For Everton, priorities have changed this season and hence we’re hearing Sean Dyche’s name as replacement. I don’t think that’s the right move. That is taking a step back. Yes, Dyche could bring organisation and save Everton from the ignominy of relegation. But Everton should look at manager who can change the way they play and give them a strong identity. They are an ambitious club, and they should try and play ambitious football too. And for that you must have an ambitious manager. Thomas Tuchel? Why the hell not?
But he still really had to go
Well that couldn’t have happened quick enough. Koeman sacked. Should have happened sooner but beggars can’t be choosers. From the end of last season where we had 7th locked up and the players decided to go on holiday early, till now, Everton have looked utterly hopeless on the pitch.
You know it’s bad when other clubs are probably looking at their fixture list for a home banker and up pops Everton. Three points it is then. What’s really depressing was all the preseason optimism. No, we didn’t think we were going to crack top six but we felt that at least we had a footing to push onward and upward from. That’s all been destroyed in two short months.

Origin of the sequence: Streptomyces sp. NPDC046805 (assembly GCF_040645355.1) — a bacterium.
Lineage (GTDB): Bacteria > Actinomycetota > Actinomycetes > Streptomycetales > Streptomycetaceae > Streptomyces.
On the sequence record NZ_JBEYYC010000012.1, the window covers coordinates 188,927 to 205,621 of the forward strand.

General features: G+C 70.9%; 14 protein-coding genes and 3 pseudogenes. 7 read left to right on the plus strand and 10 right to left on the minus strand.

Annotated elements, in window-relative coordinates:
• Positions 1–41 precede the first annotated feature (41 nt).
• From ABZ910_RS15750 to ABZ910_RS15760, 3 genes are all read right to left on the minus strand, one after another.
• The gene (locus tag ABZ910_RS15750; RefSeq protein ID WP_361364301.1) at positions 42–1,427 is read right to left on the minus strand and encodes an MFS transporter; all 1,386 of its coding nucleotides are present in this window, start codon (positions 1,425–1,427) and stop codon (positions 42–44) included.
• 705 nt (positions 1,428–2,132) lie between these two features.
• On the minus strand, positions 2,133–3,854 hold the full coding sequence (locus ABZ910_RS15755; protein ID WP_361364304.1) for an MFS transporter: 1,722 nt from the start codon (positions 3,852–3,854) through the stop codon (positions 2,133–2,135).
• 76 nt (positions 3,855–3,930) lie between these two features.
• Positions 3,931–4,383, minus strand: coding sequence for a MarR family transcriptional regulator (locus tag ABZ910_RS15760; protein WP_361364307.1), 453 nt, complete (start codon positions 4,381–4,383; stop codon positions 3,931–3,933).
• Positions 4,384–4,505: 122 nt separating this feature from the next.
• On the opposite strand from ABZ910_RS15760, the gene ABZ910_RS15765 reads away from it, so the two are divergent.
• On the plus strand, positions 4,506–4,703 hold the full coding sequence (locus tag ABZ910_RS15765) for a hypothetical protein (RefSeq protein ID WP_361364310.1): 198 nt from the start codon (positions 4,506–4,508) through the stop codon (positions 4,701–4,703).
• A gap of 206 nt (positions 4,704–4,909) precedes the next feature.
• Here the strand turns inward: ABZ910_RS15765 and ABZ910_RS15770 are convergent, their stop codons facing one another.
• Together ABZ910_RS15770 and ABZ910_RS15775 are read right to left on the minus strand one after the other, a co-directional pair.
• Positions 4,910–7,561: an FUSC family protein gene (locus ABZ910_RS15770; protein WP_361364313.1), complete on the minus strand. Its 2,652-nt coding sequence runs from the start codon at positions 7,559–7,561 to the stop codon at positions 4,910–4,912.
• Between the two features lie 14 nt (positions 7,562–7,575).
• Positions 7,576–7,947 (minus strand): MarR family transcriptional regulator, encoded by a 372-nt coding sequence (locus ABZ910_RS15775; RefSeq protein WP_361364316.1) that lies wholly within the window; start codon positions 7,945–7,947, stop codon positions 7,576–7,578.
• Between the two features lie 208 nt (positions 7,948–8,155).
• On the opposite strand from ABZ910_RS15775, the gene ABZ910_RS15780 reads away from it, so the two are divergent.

Make no mistake, Everton are in a relegation fight. A striker or two in January is a must. Re-signing Barkley is a must. Getting the malaise out of the club and kicking the players up the backside is a must.
TX Bill (almost numb to it all now) EFC
People need to remember Fellaini’s weaknesses
Reading the mailbox and the Winners and Losers one could be forgiven for thinking that Ander Herrera single-handedly cost Manchester United the game, and the predictable resulting cries of “if only Fellaini was not injured” have been shouted out.
Never mind that it was from all accounts a shocking *team* effort. Never mind that player that Mata was the one who was crucially dispossessed in our half with most of the team in front of him for their first goal. Never mind that a £30m centre-back misjudged a routine header under very little pressure.